In other news, before the awards ceremony kicked off, I was interviewed by Zakir Khan (see picture below). Somehow I made him laugh. Or maybe he was laughing at one of his own jokes. Or maybe he wanted to challenge me to a lightsaber duel. Look at him aiming his lightsaber-style microphone at me AND laughing… before the event started, they played out a segment from the Star Wars soundtrack. Funny, right? Fortunately, he wasn’t actually as menacing as his facial expressions showed. Phew! We had a brief chat about my contribution to this year’s British Bangladeshi Who’s Who publication and how I was helping out at the event. I wonder where this interview will be shown… Channel S possibly?

Ibrahim is interviewed by Zakir Khan
Ibrahim was interviewed by Zakir Khan before the event

While we are on the subject of audio equipment, Rez Kabir added a lively touch with his rich and distinctive voice-overs throughout the show. He just sat in a dark corner of the hall, bellowing into a microphone for a couple of hours. Well played. He’s also a very talented actor!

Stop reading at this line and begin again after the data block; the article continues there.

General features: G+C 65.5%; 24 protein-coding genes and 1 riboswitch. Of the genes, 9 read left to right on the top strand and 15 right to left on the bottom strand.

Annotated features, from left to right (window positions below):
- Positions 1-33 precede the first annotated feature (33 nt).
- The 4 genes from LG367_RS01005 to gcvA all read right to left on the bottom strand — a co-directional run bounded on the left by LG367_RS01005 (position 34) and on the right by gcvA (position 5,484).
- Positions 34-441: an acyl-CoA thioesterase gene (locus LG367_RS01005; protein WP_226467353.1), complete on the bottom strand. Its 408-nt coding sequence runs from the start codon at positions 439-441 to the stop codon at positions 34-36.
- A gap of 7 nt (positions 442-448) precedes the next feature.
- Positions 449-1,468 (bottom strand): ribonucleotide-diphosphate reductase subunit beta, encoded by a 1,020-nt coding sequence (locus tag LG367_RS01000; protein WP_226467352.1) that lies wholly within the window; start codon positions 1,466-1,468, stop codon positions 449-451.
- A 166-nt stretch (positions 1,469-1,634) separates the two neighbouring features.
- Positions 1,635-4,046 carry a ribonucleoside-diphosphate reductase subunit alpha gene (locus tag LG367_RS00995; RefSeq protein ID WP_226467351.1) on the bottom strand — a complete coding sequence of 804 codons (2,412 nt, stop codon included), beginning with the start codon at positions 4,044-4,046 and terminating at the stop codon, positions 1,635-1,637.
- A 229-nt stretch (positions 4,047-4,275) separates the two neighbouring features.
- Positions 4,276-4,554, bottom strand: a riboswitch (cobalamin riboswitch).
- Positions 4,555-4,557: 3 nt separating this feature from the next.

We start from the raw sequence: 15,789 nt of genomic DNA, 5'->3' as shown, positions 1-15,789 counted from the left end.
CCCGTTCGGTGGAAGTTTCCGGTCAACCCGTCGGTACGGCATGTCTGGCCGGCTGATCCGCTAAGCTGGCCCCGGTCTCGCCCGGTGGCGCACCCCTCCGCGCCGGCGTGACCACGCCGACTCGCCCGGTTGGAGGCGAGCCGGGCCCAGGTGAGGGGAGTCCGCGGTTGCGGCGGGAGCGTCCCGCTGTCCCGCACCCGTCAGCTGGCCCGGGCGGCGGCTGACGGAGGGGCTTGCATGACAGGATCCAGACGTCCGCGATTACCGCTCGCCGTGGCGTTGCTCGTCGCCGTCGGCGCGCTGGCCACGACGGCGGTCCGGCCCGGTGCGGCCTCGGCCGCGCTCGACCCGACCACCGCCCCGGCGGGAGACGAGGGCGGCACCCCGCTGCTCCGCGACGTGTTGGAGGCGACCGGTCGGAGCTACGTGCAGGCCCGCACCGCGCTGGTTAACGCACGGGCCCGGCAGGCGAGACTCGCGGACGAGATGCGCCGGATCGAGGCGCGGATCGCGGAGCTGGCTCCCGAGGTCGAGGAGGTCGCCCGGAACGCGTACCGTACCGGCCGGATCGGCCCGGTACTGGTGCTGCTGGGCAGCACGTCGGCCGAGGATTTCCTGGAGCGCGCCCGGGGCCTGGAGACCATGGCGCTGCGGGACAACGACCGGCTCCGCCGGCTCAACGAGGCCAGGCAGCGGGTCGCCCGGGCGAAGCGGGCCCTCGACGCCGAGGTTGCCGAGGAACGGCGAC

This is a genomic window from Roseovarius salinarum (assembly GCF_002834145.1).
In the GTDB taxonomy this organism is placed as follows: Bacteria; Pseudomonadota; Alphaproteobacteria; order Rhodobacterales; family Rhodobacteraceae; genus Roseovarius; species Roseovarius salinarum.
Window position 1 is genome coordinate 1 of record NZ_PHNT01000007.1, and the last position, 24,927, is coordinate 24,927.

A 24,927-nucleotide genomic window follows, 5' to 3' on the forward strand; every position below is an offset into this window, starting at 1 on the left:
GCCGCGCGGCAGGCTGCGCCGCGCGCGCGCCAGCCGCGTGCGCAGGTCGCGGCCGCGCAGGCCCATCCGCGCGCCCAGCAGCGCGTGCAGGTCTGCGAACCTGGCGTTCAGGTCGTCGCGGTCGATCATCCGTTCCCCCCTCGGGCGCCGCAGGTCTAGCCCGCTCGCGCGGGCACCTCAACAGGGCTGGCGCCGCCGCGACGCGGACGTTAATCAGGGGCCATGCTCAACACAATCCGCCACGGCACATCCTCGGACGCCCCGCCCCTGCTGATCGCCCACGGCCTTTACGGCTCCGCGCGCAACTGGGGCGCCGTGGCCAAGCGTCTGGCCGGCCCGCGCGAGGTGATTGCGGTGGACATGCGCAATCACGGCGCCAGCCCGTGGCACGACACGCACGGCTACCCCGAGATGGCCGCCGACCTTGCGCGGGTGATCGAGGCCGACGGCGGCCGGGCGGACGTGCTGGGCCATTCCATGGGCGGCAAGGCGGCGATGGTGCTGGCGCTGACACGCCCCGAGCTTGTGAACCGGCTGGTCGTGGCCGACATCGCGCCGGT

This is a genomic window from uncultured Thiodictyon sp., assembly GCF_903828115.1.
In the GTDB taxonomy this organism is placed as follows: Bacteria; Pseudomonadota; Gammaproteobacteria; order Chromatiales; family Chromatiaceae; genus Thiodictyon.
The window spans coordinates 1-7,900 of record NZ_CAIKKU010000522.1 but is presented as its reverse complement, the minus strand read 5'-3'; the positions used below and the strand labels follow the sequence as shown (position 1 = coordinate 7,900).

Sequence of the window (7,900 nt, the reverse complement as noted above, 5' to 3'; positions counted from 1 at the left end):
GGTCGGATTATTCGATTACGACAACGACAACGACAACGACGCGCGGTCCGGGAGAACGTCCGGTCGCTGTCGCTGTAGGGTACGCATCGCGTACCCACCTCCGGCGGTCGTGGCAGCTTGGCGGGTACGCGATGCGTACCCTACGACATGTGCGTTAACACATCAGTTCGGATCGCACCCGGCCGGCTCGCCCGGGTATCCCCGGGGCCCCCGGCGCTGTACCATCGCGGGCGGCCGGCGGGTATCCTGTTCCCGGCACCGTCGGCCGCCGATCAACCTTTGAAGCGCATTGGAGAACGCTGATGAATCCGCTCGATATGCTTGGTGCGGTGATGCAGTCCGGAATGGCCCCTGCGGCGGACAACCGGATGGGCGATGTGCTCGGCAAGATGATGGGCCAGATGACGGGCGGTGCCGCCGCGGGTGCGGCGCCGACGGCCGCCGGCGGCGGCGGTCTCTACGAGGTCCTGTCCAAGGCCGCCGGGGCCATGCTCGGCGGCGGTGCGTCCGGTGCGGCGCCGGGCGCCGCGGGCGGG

It was also a nice occasion to meet familiar and new faces…

Award-winning accountant Mahbub Murshed with Ibrahim
Award-winning accountant Mahbub Murshed with Ibrahim
Ibrahim with award-winner Kamru Ali
Ibrahim with award-winner Kamru Ali

To conclude, I enjoyed being part of the project. I would like to thank Abdul Karim Goni and Shahadoth Karim for giving me the opportunity to help out with the publication and at the event itself. The Meridian Grand was an excellent choice for this year’s venue and I think it would be good to see the next event hosted there again. Well done to everyone involved.

British Bangladeshi Business Awards 2015

Yes, this event was ages ago. But since many of you have been engrossed by the “election fever”, I don’t think it’s too late to share my latest blog post with you all. Anyway, let’s wind the clock back…